Hip-Hop Under Heavy Manners

The Police’s Sunday-Night Tunnel Vision

The Tunnel's Sunday hip-hop night has been immortalized in countless songs, and attracts devotees from as far as Tokyo and London. But lately it's been barraged with negative publicity, thanks both to Gatien's notoriety and to the April 9 slaying of a 16-year-old patron, Terrence Davis of Brooklyn, who was stabbed to death under a rusted railway bridge in a deserted parking lot at the corner of 30th Street and Tenth Avenue—approximately a half mile from the club—after a fight inside.

Opinion in clubland is divided about Sunday nights at the Tunnel. One former Gatien employee calls the rap parties "a gangsta fest full of thugs spending thug loot." "Be careful," another nightlife insider warns. "It's like Rikers Island in there."

But not everyone sees it that way. "Every Sunday, we get 2000 of the most influential kids in America," boast Flex, shortly after his rotund, street-regal self rolls out of his chrome-hubcapped ride and through the front door, accompanied by a half a dozen courtiers humping metal crates full of records. "These are the hip-hop trendsetters. What music they like sets the tone for the whole culture." The long-running event is commonly credited, too, as a major breeding ground for important new artists. It was at the Tunnel where such rap superstars as the Notorious B.I.G., DMX, and Jay-Z got their first big breaks. Eve, Busta Rhymes, Jah Rule, Missy Elliot, Foxy Brown, and Lil' Kim are all regulars—not cloistered away in a VIP room, but mixing with their followers out on the floor, getting all sweaty to rough and ready hip-hop, smooth r&b, and fast-chat reggae laid down by Flex, probably the most sought-after DJ in all rapdom. On Sunday nights the Tunnel is also an important location for aspiring entrepreneurs to network, a place where recording deals are sealed over expensive champagne—the night's drug of choice—served in cheap plastic flutes. Standing in the corner, major record company executives gauge the excitement on the dance floor—the crazier the reaction, the bigger the hit.

The key question is whether the bad behavior of some of the attendees outweighs the cultural import of the club. In other words, could a zero-tolerance approach to violence at hip-hop clubs produce zero tolerance for the musical movement as a whole?

Violence is inherent in carnival. Even at lovey-dovey raves full of affluent white kids, Mafia-connected goons behind the scenes use intimidation, and sometimes murder, to control the Ecstasy trade. Brawls occur at plush, up-market lounges, as well as rap events. Jazz, rock 'n' roll, reggae, and heavy metal have gone through periods where they were linked in the public imagination with criminality. But rarely, if ever, has a type of music been so closely associated with criminal behavior as hip-hop, not only among both its practitioners and adherents, but also as evidenced in so many of the lyrics. Violence has been there since in the beginning, and it's there now. As such, some police presence should be expected. But will the attempt to quell all violence at hip-hop shows end up effectively quelling hip-hop itself?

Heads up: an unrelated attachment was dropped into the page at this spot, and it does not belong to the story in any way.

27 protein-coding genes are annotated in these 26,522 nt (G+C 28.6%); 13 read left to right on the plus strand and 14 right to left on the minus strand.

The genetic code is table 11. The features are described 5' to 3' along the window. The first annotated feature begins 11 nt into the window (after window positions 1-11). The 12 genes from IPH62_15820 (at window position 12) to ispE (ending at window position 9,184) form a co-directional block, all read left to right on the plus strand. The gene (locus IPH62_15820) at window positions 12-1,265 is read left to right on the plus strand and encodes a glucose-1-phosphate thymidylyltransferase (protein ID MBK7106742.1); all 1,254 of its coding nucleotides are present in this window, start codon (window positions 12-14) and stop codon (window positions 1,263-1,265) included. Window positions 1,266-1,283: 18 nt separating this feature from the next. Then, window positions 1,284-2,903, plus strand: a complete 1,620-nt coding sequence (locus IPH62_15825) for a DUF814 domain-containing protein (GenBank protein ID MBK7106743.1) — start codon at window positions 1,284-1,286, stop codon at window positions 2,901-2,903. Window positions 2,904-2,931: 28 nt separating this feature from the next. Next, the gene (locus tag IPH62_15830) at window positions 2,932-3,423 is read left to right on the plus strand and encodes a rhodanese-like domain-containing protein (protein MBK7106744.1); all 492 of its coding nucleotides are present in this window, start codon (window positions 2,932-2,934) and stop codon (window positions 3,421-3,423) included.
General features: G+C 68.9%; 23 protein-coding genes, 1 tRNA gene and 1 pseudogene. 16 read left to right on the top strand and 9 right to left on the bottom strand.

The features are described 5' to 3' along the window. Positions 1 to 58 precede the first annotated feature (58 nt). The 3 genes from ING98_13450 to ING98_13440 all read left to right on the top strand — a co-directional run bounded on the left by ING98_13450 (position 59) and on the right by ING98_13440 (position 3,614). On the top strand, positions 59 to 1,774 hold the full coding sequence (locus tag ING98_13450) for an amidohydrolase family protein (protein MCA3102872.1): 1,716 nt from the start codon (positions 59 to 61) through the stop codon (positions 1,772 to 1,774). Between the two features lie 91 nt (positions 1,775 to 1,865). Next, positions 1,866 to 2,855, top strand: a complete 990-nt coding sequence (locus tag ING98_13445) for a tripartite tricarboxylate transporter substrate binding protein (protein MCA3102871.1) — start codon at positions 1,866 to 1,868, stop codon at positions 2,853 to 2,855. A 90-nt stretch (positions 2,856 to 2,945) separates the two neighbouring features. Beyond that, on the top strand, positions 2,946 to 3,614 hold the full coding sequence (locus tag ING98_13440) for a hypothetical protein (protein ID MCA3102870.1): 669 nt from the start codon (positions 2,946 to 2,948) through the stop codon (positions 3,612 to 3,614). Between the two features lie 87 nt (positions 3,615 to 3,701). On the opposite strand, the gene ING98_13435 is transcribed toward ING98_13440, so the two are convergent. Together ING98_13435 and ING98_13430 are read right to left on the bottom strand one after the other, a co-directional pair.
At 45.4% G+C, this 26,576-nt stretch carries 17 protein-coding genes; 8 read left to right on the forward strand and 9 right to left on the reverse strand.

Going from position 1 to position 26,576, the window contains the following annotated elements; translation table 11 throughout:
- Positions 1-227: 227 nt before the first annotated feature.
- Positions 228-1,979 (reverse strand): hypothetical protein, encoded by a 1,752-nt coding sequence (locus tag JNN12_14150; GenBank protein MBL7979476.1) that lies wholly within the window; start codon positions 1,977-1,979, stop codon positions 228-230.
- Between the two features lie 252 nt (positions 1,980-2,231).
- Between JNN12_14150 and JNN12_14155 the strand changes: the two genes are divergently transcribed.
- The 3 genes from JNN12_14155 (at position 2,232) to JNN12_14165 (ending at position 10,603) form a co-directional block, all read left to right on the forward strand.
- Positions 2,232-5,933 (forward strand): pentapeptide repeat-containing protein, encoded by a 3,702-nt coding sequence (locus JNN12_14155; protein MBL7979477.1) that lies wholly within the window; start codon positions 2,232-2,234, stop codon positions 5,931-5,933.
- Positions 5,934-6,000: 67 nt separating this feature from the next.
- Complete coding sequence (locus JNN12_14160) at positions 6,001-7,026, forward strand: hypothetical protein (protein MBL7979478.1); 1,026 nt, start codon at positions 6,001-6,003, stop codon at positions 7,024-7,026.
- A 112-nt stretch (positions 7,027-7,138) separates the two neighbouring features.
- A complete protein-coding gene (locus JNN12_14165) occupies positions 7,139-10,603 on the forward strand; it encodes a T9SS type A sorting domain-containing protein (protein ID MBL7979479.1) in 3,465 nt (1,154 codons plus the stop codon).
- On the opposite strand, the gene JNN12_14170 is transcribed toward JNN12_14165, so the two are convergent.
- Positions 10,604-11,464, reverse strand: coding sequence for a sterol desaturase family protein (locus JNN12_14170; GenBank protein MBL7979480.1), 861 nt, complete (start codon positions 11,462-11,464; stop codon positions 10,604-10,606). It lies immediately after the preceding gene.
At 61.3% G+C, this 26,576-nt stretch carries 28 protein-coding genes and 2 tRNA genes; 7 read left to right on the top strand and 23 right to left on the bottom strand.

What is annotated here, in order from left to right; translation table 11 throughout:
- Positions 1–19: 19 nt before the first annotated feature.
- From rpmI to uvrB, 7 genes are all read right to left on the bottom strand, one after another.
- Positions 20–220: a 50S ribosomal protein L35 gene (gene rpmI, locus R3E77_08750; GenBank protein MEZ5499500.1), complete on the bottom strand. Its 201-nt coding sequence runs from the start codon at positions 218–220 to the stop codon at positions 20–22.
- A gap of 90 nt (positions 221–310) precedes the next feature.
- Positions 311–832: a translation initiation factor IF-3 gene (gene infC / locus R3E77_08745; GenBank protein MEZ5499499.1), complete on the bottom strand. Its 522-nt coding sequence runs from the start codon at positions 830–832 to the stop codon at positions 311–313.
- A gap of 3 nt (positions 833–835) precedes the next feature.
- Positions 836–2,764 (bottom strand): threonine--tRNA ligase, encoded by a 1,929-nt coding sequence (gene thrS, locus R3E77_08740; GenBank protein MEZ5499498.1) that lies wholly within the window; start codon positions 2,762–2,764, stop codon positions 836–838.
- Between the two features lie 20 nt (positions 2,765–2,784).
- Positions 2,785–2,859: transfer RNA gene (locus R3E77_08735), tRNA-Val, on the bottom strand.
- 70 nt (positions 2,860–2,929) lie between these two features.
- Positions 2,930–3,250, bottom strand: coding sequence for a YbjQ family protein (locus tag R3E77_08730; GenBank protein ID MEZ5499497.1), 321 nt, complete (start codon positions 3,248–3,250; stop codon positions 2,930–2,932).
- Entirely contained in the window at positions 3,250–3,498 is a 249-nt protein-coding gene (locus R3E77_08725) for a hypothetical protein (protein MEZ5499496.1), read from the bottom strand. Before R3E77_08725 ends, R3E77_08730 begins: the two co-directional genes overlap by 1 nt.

For nearly a decade, Funkmaster Flex has hosted Sunday nights at the Tunnel, in which time New York has devolved from the city that never sleeps to a town where you have to fight for your right to party. In the same period, Flex has grown from an underground favorite, best known for bootleg mix tapes, to a major hip-hop powerbroker. Like Russell Simmons and Puff Daddy, he's a key player in the saturation of hip-hop throughout contemporary America. His daily Direct Effect show on MTV, his nightly appearances on Hot 97, and his weekly Tunnel gig ensure an uninterrupted continuum between the margins and the mainstream, a profitable pipeline from the streets to the suites. He's also got his own record pool and management company, not to mention a gold-selling recording career, releasing such star-studded compilation albums as Funkmaster Flex & Big Kap: The Tunneland 60 Minutes of Funk: Volume IV: The Mixtape. No wonder he gets called the "hardest-working man in hip-hop."

In person, Flex is more thoughtful and soft-spoken than you'd expect from the bawdy bigmouth with the permanent head cold, cursing over records at the club. "I want people to know this is a night I'm very proud of," he insists. "I wouldn't do this if I thought it was an unsafe environment. This is not a violent club. It's the safest hip-hop club to party in, due to the extraordinary security. It's not a jungle filled with savages, and it shouldn't be described as one.

"The press talks about this one incident that happened two avenues away from the club, but they never mention the dozens of nights we've had where everything is peaceful. The person responsible for that kid's death is the one who stabbed him. You can't blame Peter Gatien for the ills of the ghetto."


Violence is inherent in carnival. Even at lovey- dovey raves full of affluent white kids, Mafia-connected goons behind the scenes use intimidation, and sometimes murder, to control the Ecstasy trade.


Standing outside the Tunnel, Peter Gatien, dry as unbuttered toast and impassive as ever, surveys the ranks of law enforcement encircling his club. "Actually, I welcome the police presence," he matter-of-factly comments. "The roadblocks are going too far, but generally, I think they do a good job. My problem isn't with the local precinct, it's with the mayor's office and the New York Post."

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